CALIFORNIA LOBBYING SAID VITAL PANEL URGES STATE TO SHOW BASES NEEDED.
SACRAMENTO - California must fight the perception that it's unfriendly to military bases as it lobbies for the defense installations in the next round of base closings and realignments, an advisory panel said Thursday.
A report by the California Council on Base Support and Retention provided an inventory of the state's 30 major military sites, outlining California's strengths in technology, terrain and location.
California's location on the Pacific Rim is key to keeping national security strong from future threats, said co-chairwoman Donna Tuttle. It is also the core of a complex of test and training ranges across the Southwest.
And its varied terrain - mountain ranges, expansive tracts of lands and deep-water ports - are crucial for military training and deployment, she said.
These are ``irreplaceable and not found in other states,'' Tuttle said.
In the latest Base Realignment and Closure program, commonly known as BRAC, Defense Secretary Donald Rumsfeld will issue his proposal May 16 for which bases to close.
A federal base closure commission will hold hearings through the summer and issue its recommendations to President George W. Bush in September. The commission's list is approved in November unless Congress overturns it.
California has a lot at stake because the military contributes more than $42 billion in wages and retirement pay and provides jobs for 279,000 active-duty military, civilians and reservists, said Leon Panetta, co-chairman of the council.
``We're talking about an industry second only to tourism,'' said Panetta, a former U.S. House member from Monterey and one-time chief of staff to former President Clinton.
In the Antelope Valley, at stake are the two largest centers of employment: Edwards Air Force Base, with roughly 11,500 workers, and Air Force Plant 42, with more than 6,700.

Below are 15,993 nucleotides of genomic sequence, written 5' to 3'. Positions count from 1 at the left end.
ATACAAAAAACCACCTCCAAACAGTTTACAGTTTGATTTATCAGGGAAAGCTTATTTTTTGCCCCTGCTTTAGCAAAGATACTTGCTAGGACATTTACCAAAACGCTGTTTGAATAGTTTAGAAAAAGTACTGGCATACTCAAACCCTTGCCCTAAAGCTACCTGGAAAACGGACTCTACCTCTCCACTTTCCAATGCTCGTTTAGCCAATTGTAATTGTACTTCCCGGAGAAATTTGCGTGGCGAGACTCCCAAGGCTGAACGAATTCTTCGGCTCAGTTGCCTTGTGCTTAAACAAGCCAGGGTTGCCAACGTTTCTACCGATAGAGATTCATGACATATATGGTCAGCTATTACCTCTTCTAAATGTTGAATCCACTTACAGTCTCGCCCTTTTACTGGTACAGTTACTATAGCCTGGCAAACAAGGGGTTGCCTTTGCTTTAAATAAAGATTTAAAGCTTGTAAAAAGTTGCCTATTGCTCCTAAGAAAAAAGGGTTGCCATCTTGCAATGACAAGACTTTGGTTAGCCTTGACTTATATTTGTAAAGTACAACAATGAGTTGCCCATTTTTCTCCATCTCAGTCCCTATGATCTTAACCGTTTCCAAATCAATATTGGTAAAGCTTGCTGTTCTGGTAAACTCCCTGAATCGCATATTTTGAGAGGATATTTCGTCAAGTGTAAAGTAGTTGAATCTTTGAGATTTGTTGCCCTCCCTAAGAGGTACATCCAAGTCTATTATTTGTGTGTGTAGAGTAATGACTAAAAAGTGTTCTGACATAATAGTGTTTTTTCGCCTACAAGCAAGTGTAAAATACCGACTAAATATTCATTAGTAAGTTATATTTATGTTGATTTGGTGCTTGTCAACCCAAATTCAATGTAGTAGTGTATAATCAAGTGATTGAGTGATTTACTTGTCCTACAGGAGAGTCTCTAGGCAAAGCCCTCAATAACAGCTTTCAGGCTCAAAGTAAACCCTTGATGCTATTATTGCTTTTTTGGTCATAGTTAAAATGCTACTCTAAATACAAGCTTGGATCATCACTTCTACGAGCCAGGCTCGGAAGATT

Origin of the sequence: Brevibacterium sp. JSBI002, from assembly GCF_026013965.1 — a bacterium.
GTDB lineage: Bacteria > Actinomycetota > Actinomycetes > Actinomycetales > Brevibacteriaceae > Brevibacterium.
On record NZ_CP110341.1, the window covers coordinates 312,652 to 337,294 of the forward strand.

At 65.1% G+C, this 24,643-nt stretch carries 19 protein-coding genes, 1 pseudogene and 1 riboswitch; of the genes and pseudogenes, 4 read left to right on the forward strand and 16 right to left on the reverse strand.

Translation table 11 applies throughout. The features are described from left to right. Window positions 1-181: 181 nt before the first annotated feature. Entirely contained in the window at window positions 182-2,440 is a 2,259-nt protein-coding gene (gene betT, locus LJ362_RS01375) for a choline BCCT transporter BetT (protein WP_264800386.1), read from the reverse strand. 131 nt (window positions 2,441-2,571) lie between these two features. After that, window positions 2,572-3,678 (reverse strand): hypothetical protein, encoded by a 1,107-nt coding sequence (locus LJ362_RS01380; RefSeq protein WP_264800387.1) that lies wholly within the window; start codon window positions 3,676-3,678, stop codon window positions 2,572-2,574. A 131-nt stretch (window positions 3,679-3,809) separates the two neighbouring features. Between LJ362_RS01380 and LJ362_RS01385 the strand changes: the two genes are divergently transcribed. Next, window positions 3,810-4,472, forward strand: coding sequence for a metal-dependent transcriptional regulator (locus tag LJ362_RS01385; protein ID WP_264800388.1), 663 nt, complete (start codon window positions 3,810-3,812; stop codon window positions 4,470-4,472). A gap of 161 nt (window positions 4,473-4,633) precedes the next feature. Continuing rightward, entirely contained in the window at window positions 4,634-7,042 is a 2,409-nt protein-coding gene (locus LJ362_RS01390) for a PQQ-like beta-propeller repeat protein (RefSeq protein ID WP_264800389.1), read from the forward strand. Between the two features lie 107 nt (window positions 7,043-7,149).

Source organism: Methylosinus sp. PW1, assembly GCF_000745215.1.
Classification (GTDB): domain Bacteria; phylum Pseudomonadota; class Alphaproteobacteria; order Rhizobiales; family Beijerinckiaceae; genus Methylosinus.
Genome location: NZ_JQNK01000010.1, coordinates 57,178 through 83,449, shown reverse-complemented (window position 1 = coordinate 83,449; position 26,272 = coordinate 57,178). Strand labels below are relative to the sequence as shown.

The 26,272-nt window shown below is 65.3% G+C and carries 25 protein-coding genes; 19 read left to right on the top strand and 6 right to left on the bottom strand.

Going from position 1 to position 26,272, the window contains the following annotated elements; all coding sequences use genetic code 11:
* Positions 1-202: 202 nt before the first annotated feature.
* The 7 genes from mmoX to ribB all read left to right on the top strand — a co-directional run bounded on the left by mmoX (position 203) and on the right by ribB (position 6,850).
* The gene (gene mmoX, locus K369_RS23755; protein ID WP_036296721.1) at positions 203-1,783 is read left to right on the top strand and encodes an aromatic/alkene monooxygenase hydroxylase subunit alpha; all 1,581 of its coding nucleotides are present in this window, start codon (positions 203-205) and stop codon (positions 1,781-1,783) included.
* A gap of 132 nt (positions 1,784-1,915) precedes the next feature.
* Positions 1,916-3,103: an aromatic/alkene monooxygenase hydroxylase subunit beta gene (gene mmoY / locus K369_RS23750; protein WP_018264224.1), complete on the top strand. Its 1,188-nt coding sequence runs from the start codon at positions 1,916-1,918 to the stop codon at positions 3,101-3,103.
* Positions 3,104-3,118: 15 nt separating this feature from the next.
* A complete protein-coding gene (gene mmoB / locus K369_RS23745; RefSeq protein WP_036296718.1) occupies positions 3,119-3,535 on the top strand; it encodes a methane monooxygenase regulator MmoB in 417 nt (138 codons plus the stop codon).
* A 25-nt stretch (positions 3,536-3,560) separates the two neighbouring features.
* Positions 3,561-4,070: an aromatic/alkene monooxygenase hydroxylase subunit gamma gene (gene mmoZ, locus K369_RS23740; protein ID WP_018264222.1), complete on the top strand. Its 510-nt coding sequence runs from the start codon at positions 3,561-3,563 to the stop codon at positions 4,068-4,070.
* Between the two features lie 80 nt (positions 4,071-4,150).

The council held six public meetings throughout the state in preparing its report, including one in Lancaster.
``Anecdotes portray California as a potentially negative place for the military and for national security,'' the report said. Among the concerns aired at the meetings were California's high costs of labor and living, environmental rules and encroachment from developers.
Yet, the report concluded, ``people in California overwhelmingly support the mission of the U.S. military and are honored to play a role in the nation's defense.''
The state can do more to work with the military, the council said, to combat the perception it is hostile to bases. As an example, it held up a cost-sharing arrangement between the city of Monterey and the Defense Language Institute at the Presidio of Monterey that allows the military to save about $40 million a year.
In previous reviews, California has suffered a ``dramatically disproportionate burden,'' the report said, with 29 base closures or realignments between 1988 and 1995. That amounted to about 30 percent of the total number of bases closed, and accounted for half of the job losses related to the reorganization.
``We want to ensure that we don't repeat the mistakes of the past,'' when California failed to present a united front in lobbying for its bases, Panetta said.
Because communities were left largely on their own to fight for their bases, ``the Department of Defense was able to pick California apart,'' Panetta said.
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|Publication:||Daily News (Los Angeles, CA)|
|Date:||Apr 8, 2005|
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